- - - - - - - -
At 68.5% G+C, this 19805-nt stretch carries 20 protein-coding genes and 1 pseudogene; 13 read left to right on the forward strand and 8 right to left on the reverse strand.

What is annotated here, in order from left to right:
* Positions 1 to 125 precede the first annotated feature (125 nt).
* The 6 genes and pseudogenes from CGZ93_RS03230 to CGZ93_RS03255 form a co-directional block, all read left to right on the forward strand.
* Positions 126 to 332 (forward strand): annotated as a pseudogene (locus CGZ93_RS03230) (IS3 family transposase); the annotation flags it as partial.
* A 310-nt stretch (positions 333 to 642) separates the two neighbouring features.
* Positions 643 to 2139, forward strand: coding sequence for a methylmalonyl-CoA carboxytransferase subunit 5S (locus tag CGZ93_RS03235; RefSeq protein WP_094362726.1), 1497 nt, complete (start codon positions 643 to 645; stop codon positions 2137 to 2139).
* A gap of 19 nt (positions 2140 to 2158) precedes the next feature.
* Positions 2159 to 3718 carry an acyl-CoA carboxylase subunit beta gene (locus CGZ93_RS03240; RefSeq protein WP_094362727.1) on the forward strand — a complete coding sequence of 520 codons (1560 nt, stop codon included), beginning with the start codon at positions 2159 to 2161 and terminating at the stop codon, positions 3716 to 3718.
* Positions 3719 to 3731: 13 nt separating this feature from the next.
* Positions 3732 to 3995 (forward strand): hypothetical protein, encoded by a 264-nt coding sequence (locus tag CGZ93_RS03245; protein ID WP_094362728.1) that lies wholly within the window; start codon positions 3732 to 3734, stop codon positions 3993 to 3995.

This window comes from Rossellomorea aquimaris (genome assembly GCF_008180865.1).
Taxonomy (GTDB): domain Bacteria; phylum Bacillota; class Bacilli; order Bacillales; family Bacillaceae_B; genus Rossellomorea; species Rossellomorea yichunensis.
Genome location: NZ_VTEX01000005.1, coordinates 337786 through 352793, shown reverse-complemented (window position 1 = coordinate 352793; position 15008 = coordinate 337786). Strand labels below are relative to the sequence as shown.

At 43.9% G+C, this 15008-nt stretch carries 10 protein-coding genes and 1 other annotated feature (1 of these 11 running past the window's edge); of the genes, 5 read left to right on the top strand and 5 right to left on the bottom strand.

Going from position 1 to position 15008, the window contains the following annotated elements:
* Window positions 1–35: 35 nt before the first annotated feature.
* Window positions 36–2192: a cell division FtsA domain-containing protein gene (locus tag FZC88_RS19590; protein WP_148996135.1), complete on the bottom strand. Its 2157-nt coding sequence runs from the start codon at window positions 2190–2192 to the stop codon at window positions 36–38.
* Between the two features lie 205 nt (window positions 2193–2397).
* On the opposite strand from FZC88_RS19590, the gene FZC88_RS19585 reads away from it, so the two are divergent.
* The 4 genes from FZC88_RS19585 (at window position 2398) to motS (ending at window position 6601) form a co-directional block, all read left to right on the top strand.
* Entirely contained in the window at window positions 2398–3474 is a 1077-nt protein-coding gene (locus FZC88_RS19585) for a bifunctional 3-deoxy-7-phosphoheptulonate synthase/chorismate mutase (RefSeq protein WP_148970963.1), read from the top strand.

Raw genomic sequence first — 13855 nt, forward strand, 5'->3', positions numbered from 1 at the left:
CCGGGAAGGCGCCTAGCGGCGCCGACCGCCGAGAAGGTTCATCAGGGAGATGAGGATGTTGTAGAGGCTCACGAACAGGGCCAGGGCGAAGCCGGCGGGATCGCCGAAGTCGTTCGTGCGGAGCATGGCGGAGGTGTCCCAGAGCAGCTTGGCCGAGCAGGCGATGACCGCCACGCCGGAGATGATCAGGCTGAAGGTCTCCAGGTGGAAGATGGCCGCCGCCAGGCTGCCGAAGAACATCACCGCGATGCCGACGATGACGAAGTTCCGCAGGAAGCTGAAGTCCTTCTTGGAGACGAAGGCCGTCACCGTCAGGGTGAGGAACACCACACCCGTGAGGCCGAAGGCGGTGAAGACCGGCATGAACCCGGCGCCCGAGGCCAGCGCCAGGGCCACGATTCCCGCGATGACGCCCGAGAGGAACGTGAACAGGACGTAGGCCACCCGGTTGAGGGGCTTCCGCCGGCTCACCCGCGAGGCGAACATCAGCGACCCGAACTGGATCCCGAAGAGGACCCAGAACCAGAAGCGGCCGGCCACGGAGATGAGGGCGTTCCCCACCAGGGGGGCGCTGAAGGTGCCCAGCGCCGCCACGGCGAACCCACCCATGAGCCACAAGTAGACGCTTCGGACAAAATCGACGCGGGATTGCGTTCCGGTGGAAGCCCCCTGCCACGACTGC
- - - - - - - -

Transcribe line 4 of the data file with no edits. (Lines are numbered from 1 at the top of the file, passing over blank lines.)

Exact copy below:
* The 6 genes and pseudogenes from CGZ93_RS03230 to CGZ93_RS03255 form a co-directional block, all read left to right on the forward strand.